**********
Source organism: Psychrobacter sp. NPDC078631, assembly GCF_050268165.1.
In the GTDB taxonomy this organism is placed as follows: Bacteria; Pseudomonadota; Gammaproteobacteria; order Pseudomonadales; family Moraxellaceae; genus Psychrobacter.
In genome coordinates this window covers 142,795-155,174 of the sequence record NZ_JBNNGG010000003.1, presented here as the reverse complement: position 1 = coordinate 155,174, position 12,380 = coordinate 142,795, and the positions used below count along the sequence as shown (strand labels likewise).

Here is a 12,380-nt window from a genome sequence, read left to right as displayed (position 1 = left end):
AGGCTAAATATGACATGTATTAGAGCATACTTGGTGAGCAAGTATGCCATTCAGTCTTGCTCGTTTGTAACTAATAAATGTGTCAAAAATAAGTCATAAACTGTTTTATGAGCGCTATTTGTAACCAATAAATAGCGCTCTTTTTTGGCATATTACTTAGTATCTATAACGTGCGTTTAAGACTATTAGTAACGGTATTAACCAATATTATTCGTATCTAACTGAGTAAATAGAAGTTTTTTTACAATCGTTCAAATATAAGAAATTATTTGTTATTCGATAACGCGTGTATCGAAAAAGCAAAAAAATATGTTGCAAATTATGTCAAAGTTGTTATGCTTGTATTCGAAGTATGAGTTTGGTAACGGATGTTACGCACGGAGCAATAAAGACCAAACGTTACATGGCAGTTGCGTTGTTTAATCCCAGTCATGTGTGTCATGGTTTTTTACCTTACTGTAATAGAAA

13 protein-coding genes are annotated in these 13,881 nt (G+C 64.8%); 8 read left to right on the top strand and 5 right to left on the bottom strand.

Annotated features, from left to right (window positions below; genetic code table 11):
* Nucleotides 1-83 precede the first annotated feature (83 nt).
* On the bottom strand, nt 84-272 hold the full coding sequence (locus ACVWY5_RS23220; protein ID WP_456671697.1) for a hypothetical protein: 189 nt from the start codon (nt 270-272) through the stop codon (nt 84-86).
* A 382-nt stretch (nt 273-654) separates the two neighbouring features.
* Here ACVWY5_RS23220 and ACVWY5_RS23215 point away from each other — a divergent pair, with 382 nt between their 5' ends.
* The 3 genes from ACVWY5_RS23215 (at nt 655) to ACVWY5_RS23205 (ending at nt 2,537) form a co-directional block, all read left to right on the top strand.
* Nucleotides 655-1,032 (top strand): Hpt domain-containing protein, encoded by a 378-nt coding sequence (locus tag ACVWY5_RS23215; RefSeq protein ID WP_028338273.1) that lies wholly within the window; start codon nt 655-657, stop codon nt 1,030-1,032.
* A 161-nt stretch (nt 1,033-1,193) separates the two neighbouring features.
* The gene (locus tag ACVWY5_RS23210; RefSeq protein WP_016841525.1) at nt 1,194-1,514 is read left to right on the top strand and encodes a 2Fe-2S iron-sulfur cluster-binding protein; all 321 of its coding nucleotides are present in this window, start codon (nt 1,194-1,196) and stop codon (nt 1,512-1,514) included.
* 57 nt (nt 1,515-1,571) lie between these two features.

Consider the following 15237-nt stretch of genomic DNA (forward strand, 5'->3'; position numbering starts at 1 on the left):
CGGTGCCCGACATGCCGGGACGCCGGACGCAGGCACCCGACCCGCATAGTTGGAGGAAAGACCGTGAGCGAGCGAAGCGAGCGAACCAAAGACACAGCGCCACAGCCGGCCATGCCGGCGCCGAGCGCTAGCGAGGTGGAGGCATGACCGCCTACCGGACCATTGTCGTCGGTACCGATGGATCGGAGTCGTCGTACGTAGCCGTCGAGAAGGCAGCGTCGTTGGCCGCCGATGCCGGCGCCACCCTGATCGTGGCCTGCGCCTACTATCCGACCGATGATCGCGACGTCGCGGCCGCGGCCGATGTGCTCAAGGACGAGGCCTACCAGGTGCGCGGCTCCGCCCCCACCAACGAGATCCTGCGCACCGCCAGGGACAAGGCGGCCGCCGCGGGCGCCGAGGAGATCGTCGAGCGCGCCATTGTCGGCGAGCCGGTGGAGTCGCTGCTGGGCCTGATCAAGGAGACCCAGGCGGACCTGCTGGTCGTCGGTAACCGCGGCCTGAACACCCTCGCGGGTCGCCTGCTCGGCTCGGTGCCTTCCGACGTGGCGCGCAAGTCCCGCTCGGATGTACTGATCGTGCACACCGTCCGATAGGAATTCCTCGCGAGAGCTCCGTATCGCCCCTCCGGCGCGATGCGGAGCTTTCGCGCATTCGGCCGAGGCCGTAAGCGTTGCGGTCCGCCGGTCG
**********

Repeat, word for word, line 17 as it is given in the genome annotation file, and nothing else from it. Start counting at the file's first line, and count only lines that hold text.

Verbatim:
Consider the following 15237-nt stretch of genomic DNA (forward strand, 5'->3'; position numbering starts at 1 on the left):